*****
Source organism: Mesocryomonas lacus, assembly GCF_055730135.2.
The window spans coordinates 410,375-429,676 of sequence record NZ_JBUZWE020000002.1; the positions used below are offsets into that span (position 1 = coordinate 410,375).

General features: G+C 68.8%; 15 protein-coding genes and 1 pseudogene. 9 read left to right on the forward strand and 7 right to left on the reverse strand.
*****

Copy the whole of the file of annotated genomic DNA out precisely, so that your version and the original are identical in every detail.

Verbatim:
Source organism: Mesocryomonas lacus, assembly GCF_055730135.2.
The window spans coordinates 410,375-429,676 of sequence record NZ_JBUZWE020000002.1; the positions used below are offsets into that span (position 1 = coordinate 410,375).

General features: G+C 68.8%; 15 protein-coding genes and 1 pseudogene. 9 read left to right on the forward strand and 7 right to left on the reverse strand.